The early Saints were victimized by mobs in Missouri and Illinois. They wanted revenge. Brigham Young implemented a covenant to seek vengeance upon the murderers of Joseph Smith until the third and fourth generation. They did not build Zion.

The opposite of this is forgiveness. If you forgive, your Heavenly Father WILL forgive you. Offenses are opportunities for you to gain forgiveness. All you need to do is forgive them.

It is a simple, direct cause and effect. It was ordained before the world was founded, and applies universally in all ages and among all people.

The world is in Satan’s grip largely because the world seeks vengeance and refuses to forgive.

Zion, on the other hand, will be filled with those who forgive. Of course that puts an absolute limit on those who can dwell there.  …Very few indeed.

Ecclesiastes 3:1

I have written six books and published nearly a year’s worth of posts on this blog at a frequency of two a day on average. They represent what I think, what I believe to be true, and what I teach. I do not have a spokesman. I have not authorized anyone to say something different than what I’ve made publicly known in my writings. Therefore, when someone claims there is some private conversation where they have learned some insider tidbit regarding what I think about plural marriage and Joseph Smith, or any other topic, they are making fools of themselves and anyone who listens to them.
 
I have explained my views on plural marriage in this blog. In a series of posts on Section 132 and in Beloved Enos, I have explained what I think. If you want to know what I have said, read those sources. DO NOT trust a private conversation attributed to me.
When I have met with people for lunch, or listened to them in a private moment, I do not always feel inclined to argue with them, or to correct them. Particularly when there is limited time to do so. It is completely inappropriate and wrong for such private discussions to be interpreted to mean that I have done more than just listen to the speaker. Silence is not agreement!
 
It is apparent that some people are unwilling to allow me to confine my work to what I’ve been specifically limited to do. Therefore, as much as I would like to have associations with all of you, I cannot.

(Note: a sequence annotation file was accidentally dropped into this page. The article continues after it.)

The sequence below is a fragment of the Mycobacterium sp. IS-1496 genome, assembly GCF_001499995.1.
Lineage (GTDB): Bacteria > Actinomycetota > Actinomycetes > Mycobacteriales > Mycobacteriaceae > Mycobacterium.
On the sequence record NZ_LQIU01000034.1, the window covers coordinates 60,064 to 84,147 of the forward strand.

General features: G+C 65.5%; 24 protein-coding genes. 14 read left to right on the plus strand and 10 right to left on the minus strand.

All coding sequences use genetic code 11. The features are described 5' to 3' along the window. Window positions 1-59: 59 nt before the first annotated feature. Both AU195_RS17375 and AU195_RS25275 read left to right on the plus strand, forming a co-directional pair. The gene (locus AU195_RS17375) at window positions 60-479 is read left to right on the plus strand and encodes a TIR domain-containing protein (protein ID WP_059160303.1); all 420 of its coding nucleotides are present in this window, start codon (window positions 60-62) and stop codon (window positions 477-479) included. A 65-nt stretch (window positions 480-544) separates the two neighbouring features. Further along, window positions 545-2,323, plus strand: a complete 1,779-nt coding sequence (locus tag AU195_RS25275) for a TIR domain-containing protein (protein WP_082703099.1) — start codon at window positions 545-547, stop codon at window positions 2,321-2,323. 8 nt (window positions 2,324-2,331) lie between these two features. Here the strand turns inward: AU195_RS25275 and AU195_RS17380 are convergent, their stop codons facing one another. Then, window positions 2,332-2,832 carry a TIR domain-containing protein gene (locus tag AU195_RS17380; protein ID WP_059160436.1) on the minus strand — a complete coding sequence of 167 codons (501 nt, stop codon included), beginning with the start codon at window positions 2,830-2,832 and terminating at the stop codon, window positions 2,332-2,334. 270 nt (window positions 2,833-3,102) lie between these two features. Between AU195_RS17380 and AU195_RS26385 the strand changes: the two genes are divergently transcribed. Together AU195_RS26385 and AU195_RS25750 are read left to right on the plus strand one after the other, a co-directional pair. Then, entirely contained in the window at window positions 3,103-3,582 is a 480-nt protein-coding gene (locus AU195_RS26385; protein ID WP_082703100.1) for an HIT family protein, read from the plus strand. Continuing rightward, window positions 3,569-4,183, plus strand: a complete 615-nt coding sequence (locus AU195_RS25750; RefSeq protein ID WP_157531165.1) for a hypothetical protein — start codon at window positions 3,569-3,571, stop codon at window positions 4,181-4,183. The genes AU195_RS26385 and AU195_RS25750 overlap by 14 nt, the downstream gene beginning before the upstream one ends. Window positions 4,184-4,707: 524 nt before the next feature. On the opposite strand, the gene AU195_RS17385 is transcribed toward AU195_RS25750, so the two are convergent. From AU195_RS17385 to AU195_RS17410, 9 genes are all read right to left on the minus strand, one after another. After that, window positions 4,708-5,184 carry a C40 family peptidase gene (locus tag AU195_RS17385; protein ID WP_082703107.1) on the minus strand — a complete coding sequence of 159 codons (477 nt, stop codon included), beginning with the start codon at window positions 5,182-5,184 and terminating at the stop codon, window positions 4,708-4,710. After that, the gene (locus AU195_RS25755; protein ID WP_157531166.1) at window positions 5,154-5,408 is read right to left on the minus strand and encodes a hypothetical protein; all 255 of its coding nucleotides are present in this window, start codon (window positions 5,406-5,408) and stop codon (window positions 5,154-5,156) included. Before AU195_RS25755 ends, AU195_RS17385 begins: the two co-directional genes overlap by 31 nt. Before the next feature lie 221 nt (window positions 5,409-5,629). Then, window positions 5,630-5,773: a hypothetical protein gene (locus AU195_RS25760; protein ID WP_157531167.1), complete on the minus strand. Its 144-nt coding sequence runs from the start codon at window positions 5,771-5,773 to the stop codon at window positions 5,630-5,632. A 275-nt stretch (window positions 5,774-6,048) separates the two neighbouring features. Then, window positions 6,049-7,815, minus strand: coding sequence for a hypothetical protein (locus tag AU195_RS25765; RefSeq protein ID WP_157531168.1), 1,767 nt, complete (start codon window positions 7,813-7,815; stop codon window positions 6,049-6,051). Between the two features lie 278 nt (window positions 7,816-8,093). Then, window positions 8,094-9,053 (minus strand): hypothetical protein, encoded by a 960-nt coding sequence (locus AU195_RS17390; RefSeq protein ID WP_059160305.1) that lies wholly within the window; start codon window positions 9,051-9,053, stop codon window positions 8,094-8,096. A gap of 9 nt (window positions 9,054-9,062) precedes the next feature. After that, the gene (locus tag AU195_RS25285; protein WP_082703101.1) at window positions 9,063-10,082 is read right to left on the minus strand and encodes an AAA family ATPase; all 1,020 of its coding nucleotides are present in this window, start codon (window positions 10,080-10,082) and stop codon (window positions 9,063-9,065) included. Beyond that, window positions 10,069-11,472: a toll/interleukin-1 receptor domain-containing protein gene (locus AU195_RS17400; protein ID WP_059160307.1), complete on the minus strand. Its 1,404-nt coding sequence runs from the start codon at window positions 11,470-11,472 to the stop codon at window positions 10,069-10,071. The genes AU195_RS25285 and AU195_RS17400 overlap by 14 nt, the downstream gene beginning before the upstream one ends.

I will finish the discussion on the blog currently underway. Then, should I have anything further to say, I will confine it to books. I am not willing to be misquoted. I am not willing to have things attributed to me that have been misinterpreted in a “private” or “secret” meeting. I am not willing to have people contradict what I have written, or what I have said publicly.
 
If you want to know what I think, read what I’ve written. If it is a second-hand, allegedly “private conversation” then don’t trust it.
 
Some private correspondence has been the catalyst for what I’ve written on the blog. The responses have been posted here publicly, available to all to read. That way I do not have to confront any accusation that I’ve said something in private or written some secret thing. I put it here so that what I think, and what I believe is clear. You don’t have to rely on some verbal grapevine to know what I think is important.
 
Further, I am not important. Some of the ideas spoken of in what I’ve written are important, but I certainly am not. None of you should be a “fan” or think I’m someone worth following. I don’t want to lead anyone. I have no intention of doing so. There is a universal need to take the Book of Mormon more seriously and to repent. That is clear from the text itself. I’ve elaborated on it using other scriptures to support the Book of Mormon’s message. That is quite important. Other things are less so and I am not at all important.
 
If anything I’ve written is to have value, it can only acquire that value by the Spirit testifying to you it is true. Then it becomes a matter between you and the Spirit, and not you and me. At that point I cease to have any importance, for you have it from the Spirit.
 
Prove all things. Hold fast to those things the Spirit testifies to you are true.